You should start off treating the engine very gently i.e. gentle revs and never more than 1/4 throttle. Over time you gradually use more revs and more throttle until you eventually end up using the full range of the engine. It is important to eventually end up using all the power and rev range to wear harden various parts. It is also important that you do not keep to a single continuous speed or gear but vary your speed quite a bit during this time (a long highway journey is NOT a good break in if you just sit in top gear at a continuous speed). This is because things are still hardening up and you can wear a groove into them.
Modern engines break in relatively quickly, often 1000km, older designs took longer as the tolerances were not as precise. The first oil change is often a lot sooner than later ones as during break in rough edges from manufacturing will be worn off and end up in the oil.
Here is more advice from various contributors:
The x package is just under the Sahara package. It's a nicely equipped jeep, without the plastic body cladding and painted fender flares. The ones I have seen have air, tilt cruise power steering abs( sometimes) a lot also have the desirable Dana 44 with limited slip. Good platform for building a great jeep.
Try JCWHITNEY.COM they have manuals that might show them. It took me quite a while to finally figure out the vacuum diagram for the '87 Wrangler front axle system. If I can help, please contact me at firstname.lastname@example.org. My 91 Wrangler has same vacuum system and they are prone to problems. As long as your transfer case is shifting into 4WD (mine is), a better solution is a manual cable that replaces the funky vacumm motor on the front axel. It seems a bit pricy (around $200 if I remember correctly), but since I have already replaced the motor once several years ago, rather than spend the money to fix the now broken again funky set up, I think better money is on a cable to eliminate that weakness. I have seen several aftermarket suppliers carry it. Amazon or EBay might also be good sources.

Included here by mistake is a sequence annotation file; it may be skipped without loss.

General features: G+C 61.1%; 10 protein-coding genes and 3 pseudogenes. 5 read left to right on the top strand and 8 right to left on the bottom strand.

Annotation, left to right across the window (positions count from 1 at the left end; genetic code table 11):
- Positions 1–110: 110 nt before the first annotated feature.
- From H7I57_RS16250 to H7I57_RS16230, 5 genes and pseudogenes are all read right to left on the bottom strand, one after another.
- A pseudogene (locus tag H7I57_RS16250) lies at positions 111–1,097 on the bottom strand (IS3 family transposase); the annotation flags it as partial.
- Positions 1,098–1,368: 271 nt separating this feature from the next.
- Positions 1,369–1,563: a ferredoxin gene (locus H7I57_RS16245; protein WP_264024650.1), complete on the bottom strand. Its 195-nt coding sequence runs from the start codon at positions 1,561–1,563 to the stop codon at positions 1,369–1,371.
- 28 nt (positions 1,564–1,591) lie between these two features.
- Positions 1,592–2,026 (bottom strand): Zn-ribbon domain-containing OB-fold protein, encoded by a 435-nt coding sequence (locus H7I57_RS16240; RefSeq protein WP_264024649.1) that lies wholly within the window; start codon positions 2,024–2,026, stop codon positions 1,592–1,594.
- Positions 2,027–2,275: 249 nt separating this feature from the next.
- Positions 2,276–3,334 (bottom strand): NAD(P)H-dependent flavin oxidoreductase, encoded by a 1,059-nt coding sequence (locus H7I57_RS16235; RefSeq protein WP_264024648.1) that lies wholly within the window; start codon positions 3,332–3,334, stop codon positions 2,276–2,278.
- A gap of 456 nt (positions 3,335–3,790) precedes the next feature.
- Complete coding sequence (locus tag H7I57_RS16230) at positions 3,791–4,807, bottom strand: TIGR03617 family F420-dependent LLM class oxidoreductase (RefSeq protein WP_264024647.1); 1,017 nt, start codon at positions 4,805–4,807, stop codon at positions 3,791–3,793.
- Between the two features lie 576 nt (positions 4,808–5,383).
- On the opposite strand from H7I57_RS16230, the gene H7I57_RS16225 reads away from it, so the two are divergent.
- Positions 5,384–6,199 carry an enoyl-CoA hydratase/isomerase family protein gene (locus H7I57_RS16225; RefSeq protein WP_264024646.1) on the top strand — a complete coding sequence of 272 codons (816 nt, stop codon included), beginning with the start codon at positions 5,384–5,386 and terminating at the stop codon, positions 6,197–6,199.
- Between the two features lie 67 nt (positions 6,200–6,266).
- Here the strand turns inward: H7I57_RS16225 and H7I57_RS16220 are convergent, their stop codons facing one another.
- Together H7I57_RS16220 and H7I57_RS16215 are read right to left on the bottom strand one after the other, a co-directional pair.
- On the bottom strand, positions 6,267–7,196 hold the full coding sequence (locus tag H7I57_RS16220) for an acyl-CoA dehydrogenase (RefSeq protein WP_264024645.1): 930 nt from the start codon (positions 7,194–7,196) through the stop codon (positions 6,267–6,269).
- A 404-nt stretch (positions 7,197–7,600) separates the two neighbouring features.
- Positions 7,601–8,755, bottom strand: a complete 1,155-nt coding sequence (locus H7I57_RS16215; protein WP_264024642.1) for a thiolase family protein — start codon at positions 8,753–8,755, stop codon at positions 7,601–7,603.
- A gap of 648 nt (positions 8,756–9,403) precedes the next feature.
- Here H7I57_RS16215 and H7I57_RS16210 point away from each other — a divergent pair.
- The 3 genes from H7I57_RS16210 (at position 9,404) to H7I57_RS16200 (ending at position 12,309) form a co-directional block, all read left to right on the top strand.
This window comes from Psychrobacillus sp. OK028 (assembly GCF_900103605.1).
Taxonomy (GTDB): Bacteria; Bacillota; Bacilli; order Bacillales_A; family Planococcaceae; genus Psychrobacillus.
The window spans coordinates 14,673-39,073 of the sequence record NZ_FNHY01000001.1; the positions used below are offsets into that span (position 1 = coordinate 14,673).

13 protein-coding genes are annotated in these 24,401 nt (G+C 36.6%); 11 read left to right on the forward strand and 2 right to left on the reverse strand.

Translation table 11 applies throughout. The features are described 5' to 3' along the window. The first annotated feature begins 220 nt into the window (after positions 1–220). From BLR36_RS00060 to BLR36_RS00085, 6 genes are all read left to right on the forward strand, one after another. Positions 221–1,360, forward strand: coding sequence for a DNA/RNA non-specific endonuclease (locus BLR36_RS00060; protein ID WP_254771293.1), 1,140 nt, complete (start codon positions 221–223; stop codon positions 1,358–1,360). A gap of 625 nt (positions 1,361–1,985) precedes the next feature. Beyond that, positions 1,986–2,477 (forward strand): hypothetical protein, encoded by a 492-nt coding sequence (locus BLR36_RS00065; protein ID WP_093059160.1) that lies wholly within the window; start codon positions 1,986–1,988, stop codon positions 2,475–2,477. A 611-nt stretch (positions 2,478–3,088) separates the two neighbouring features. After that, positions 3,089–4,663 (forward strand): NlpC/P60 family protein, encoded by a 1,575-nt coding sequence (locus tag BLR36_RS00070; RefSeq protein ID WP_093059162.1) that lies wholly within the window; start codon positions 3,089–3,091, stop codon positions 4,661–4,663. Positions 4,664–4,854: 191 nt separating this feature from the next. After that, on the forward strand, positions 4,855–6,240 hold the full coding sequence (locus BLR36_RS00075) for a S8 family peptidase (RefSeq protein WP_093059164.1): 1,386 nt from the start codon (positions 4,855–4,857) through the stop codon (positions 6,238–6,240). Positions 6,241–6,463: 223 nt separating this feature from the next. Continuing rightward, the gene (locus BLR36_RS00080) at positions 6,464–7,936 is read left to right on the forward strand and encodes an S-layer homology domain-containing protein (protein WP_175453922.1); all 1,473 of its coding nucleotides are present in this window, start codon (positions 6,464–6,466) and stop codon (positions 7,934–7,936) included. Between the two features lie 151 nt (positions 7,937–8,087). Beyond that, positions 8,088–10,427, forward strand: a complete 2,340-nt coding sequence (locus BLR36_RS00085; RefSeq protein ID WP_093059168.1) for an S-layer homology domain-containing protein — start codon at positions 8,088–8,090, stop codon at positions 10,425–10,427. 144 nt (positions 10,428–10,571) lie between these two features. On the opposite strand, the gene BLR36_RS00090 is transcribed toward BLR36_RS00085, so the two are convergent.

TJ is not an abbreviation for anything, its just Jeep's designation for the 1997-2006 Jeep Wrangler. After World War Two, Jeep made vehicles for non-military use. They were designated "CJ" for "Citizen's Jeep". In 1987, Jeep had a major renovation of the Wrangler and designated it "YJ". Again a major design change took place in 1997, and the new Jeep was called the "TJ". The letters don't mean anything though.
No it uses an fixed orifice system.
It absolutely can. I live in Michigan and we get a lot of snow here! I've parked my 2000 Jeep Wrangler outside year round for the last 10 years. The soft top was pretty dull after about 5 years, because I've always lived on dirt roads and the dirt tends to scratch the plastic up, especially when you take the top up and down as often as I do. I finally broke down and replaced the soft top this spring because I couldn't see through the rear window anymore, but the soft top was still completely water-proof after 10 years.
You can buy replacement tops with or without the hardware (it's cheaper if your hardware is intact and you only replace the skins). I replaced only the skins and it was quite an easy job.
simple, but involved.
You'll need to remove the transmission and transfer case ( do it separately as they are quite heavy together )
You 'll see the clutch attached to the flywheel still on the engine, remove the bolts holding it on ( pay attention to it's orientation as well as the clutch disk, hole placement as it will be easier to line up the new one )
Once the old one is removed, line up the new clutch ( use an alignment tool, your new clutch may come with one, this makes sure the clutch disk is lined up with the pilot bearing and the center of the clutch springs.
tighten the clutch to torque specs, remove the alignment tool, and reinstall the trans.
One note, I suggest replacing the throw out bearing ( this may include the clutch slave cylinder too ) before reinstalling, you don't want to do this again soon.
Inspect all hoses and tubes for cracks, cuts or breaks, listen for a sucking sound while the engine is running, this would indicate a leak, lastly spray some starter fluid or carb cleaner around a suspected leak area, if the engine races it is a trouble area.
Always make sure your fuel cap is sealing well, it is the most common evap leak area, if in doubt replace it.
I drive a 98 Wrangler. The antifreeze gets poured in a container to the right of the radiator. The radiator is the very first thing between you and the engine when you pop the hood. Open the container to the right, and pour in your antifreeze. Make sure you don't do this when the car is hot. Also, mine is yellowish and there is a line and the word "FULL" to denote how much antifreeze you should put in.
It can vary on top brand but Bestops are usually the high priced tops that are very great. They can run just about 700 but the cheaper Pavement Ends tops are cheap but do not last quite as long and poor quality, they run about 500. Id rather waste the extra 200 bucks so i don't have to buy another top in 7 years, most pavement end tops last 3 to 5 years in Florida. Bestop last 7 years in Florida
Call a jeep dealer an give them the vin number they should be able to make u a new set
That is condensation and nothing to worry about. Once the exhaust reaches temperature, it will evaporate any moisture in the system.